GENEVA - Brazil has taken the first legal step at the World Trade Organization to challenge South Africa's use of anti-dumping measures on shipments of Brazilian poultry meat, the global trade body said in a statement on Friday.
Brazil has "requested consultations" with South Africa over South Africa's accusation that Brazilian imports were "dumped", or sold at an unfairly low price that damaged South Africa's own poultry sales, the WTO said.
If the consultations fail to resolve the issue, in 60 days' time Brazil could ask the WTO to set up a panel to adjudicate.
The statement did not give any more details, but South Africa's International Trade Administration Commission (ITAC) has imposed anti-dumping duties on frozen chickens and chicken meat imported from Brazil after investigating suspected dumping in 2008-2010.
In 2010, Brazil accounted for 94.2 percent of South Africa's total 26,916 tonnes of boneless chicken imports and 44.6 percent of the total 29,039 tonnes of whole chicken imports, ITAC's investigation report said in January.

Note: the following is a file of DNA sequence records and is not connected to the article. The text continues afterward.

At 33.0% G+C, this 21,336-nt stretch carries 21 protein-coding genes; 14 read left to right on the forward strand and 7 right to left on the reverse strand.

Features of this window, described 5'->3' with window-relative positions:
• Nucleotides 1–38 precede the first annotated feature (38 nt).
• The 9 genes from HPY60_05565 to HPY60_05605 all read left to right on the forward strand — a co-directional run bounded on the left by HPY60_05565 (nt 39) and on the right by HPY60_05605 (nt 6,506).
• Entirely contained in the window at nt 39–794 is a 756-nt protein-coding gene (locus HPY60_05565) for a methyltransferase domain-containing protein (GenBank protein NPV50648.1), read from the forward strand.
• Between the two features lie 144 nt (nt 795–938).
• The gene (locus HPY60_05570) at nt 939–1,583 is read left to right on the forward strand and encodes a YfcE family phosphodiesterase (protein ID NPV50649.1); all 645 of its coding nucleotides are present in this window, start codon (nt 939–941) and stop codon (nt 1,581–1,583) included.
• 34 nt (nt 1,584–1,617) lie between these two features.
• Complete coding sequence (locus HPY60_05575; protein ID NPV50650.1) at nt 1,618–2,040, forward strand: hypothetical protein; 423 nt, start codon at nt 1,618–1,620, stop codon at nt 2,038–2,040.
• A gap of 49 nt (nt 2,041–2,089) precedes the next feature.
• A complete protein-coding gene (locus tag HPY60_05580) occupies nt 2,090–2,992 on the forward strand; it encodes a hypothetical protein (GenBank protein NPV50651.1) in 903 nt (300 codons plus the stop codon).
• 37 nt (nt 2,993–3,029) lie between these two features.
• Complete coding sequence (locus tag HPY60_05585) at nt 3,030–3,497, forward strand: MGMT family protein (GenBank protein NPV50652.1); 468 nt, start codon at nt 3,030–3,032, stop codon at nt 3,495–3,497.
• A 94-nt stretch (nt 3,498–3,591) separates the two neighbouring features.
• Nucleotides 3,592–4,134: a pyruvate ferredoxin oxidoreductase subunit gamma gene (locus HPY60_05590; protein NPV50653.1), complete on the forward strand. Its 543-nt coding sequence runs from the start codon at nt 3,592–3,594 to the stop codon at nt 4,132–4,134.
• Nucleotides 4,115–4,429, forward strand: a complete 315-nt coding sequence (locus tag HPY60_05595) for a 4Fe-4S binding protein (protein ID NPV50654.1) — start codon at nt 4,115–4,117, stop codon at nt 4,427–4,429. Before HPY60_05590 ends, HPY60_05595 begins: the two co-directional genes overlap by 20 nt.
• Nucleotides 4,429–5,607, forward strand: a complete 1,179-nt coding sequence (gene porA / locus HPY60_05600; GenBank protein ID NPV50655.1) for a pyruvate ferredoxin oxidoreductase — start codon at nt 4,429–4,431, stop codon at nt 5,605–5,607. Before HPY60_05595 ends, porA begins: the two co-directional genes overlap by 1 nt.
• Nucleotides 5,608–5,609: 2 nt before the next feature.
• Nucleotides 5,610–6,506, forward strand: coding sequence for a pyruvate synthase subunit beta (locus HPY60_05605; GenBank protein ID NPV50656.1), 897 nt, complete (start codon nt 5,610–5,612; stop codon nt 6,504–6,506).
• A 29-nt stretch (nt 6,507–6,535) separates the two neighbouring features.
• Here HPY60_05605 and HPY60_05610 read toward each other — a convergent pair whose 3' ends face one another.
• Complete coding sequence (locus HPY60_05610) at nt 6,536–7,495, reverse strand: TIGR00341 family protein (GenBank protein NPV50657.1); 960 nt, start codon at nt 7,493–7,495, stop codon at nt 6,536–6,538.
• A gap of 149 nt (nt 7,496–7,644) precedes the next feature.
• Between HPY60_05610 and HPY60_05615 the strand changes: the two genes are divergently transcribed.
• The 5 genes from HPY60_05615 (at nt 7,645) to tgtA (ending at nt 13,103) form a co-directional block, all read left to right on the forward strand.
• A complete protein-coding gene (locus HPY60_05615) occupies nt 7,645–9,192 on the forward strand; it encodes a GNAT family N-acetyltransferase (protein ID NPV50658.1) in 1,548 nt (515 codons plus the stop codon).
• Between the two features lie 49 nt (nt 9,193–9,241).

After calculating the extent of the unfair competition, South Africa put a provisional anti-dumping duty of 62.93 percent on whole chickens and 46.59 percent on boneless cuts from Brazil, except for boneless cuts from Aurora Alimentos, which would incur a duty of 6.26 percent.
The dispute is the first between Brazil and any African country and only the fourth brought against South Africa at the WTO.
All of the previous three cases, brought by India, Indonesia and Turkey, also concerned South Africa's use of anti-dumping measures to protect its market from unwanted imports.
None of those three disputes advanced to the panel stage. India and Turkey did not press their cases and Indonesia withdrew its challenge after South Africa withdrew its anti-dumping measures.